SERIO is a registry for adverse events of immunotherapies (immune-related adverse events, irAE).
In particular, we aim to collect cases of rare, complex and therapy-refractory adverse events as well as adverse events in special patient groups (i.e. patients with autoimmune diseases or patients with a solid organ transplant). Immunotherapies include checkpoint-inhibitors, cellular therapies, e.g. CAR T cells, and bispecific antibodies.
Our goal is to improve side effect management, gain insights into the pathogenesis of irAE, and be able to make predictions about irAE.
Who we are
SERIO is based at the Department of Dermatooncology at the University Hospital of Munich (LMU). The SERIO online register is operated in cooperation with the Paul Ehrlich Institute. Over the past 13 years, we have collected more than 1832 cases of rare, complex or very severe side effects from 27 centres in 6 countries. We cooperate with side effect specialists from all over the world.
SERIO was first initiated in 2011 by dermatooncologists from the University Hospital of Erlangen. The first documented case of SERIO dates back to 2009. A close collaboration with endocrinologists, cardiologists and gastroenterologists soon developed, which led to the initiation of our interdisciplinary Tox Board. Our cooperation with the Working Group Dermatooncolgy (ADO) includes the implementation of joint projects and the exchange of experiences.
SERIO aims to help physicians manage side effects and gain better knowledge of side effects induced by immunotherapy.
What we do
- Collect and analyze cases of rare, complex, severe and therapy-refractory adverse reactions induced by immunotherapy
- Provide physicians with recommendations for the management of irAE
- Conduct research and assist others conducting research related to irAE
1360 - irAEs 61 - centers 17 - tumor types
Case of the Month
44-year old female patient with pembrolizumab-induced polyserositis
10/21 superficial spreading melanoma (Breslow thickness: 1.5mm), localization: upper back
Axillary Sentinel Lymph Node Biopsy left (1/1) and right (0/1), pT2a N1a M0, St. IIIB (AJCC 2017)
12/2021 – 09/2022 – adjuvant therapy with pembrolizumab (12 cycles)
11 months after initiation of immunotherapy with pembrolizumab, the patient presented with pleural effusion and ascites. First, steroid therapy was initiated. During steroid tapering, the patient developed recurrent chylous pleural effusion and ascites. Steroid therapy was re-initiated but without success. Spironolactone, antibiotics, and a fat-free diet were initiated. Steroid therapy was stopped. Subsequently, the patient presented with severe dyspnea and fever due to recurrent chylous pleural effusion and ascites. Repeatedly pleural effusions and ascites were drained yielding up to 5 liter of fluids with no evidence for malignant cells. Staging and assessment of the tumor marker S100 revealed no progression of disease. The young patient had to quit work and has been in and out of hospitals for 5 months. She also appeared cachectic upon our first consultation.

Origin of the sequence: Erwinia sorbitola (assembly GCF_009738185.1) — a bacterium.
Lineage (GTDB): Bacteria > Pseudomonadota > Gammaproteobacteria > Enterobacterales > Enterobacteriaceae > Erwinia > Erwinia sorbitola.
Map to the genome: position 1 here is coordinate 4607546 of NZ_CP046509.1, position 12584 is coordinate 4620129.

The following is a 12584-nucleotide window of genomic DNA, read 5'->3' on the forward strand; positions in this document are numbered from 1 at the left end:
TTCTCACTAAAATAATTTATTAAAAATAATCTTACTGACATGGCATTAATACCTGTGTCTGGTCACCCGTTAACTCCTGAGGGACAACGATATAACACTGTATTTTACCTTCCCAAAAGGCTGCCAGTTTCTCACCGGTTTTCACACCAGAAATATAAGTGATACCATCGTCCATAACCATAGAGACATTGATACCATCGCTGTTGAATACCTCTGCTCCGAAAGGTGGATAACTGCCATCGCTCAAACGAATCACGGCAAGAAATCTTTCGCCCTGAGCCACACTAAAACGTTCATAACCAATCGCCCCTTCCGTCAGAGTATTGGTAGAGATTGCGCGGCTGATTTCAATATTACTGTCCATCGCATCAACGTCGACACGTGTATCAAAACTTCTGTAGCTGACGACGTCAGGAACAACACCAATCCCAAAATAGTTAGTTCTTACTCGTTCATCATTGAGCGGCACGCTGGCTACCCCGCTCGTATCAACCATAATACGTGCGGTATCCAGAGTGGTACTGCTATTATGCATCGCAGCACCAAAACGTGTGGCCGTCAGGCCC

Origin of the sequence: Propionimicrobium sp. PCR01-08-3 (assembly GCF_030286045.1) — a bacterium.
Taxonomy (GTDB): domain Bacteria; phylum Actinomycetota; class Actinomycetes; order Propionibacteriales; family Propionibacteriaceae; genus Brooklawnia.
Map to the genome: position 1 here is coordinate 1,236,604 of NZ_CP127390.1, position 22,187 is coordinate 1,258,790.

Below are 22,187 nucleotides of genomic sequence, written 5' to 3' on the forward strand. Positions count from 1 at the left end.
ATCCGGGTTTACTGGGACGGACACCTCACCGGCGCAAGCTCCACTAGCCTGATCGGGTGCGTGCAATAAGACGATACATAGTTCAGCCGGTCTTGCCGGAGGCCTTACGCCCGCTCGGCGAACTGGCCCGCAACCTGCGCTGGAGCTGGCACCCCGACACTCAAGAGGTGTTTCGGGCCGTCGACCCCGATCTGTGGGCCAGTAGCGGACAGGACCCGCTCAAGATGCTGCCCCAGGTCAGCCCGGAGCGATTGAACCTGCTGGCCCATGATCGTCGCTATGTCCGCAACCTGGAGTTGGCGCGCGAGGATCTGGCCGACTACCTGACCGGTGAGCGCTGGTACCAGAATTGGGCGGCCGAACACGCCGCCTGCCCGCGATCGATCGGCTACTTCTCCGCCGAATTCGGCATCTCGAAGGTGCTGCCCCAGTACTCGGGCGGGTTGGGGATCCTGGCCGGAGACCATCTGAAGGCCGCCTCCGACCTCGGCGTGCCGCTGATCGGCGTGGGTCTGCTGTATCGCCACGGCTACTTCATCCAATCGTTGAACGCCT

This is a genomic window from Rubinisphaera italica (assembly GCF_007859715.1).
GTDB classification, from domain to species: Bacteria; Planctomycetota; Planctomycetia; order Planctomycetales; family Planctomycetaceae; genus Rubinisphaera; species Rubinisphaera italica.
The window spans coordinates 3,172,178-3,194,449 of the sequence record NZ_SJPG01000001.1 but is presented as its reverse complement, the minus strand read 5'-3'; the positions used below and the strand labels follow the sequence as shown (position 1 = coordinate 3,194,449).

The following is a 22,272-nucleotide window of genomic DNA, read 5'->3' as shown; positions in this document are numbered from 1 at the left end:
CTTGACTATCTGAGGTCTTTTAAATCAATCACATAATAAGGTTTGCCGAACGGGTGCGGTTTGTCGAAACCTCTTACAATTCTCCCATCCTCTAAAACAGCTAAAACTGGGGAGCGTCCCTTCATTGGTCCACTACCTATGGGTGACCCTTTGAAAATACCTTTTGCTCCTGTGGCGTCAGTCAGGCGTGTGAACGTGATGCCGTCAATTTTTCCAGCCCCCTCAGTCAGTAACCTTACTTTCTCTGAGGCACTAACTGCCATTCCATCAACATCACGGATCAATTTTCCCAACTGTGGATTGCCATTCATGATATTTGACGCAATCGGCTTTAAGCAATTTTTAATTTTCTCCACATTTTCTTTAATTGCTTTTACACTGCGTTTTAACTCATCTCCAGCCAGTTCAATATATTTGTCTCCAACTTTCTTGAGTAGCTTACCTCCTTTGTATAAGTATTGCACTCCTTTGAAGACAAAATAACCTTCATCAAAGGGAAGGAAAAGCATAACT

Since symptoms were steroid-refractory upon relapsing symptoms during steroid taper and the second increase of steroids we initiated systemic therapy intravenous immunoglobulins (IVIG). After 4 cycles, we started parallel treatment with Extracorporeal Photopheresis (ECP). Lymphangiography was planned to rule out lymphatic fistulae. The patients` condition has significantly improved upon start of IVIG in combination with ECP. She currently reports no dyspnea, with less ascites. She adheres to a low-fat, high-protein diet. ECP and IVIG therapies are ongoing.
Therapy with ruxolitinib could be considered in the future. Follow-up nutritional and metabolic consultations are scheduled to evaluate the further approach regarding the fat-free diet.
The checkpoint inhibitor therapy was permanently discontinued.
The patient presents with a complex case of checkpoint-inhibitor induced polyserositis with recurrent chylous pleural effusions and ascites induced by adjuvant anti-PD1 therapy. The treatment approach has involved a combination of immunomodulatory and nutritional interventions in addition to repeated drainage of the effusions.
IrSerositis is a rare side effect of immunotherapy and can induce potentially life-threatening side effects with cardiac and pulmonary affection (Zierold et al., 2022). Knowledge about this immune-related adverse event is scarce. It can manifest acutely or progress slowly, occurring between 7 days and up to 72 or even 200 weeks after initiation of immunotherapy (Zierold et al., 2022). Concurrent malignant infiltrates are possible, emphasizing the importance of histopathological analysis (presence of lymphocytes, absence of malignant cells) (Zierold et al., 2022). Treatment of irSerositis can be challenging. High-dose steroid therapy could be a viable primary treatment option. Nevertheless, frequent pleural or ascites drainages are often required. For steroid-refractory immune-related adverse events (irAEs), a second-line therapy may be initiated (e.g., Infliximab, Ruxolitinib). Once, spontaneous resolution was reported (Kolla et Patel, 2016). Tumor outcomes during treatment of irSerositis vary (Zierold et al., 2022).
Polyserositis is a very rare side effect of immune checkpoint inhibitors. Prompt diagnosis with exclusion of malignant cause and treatment are essential. The patient's positive response to the current treatment regimen with IVIG and ECP is encouraging.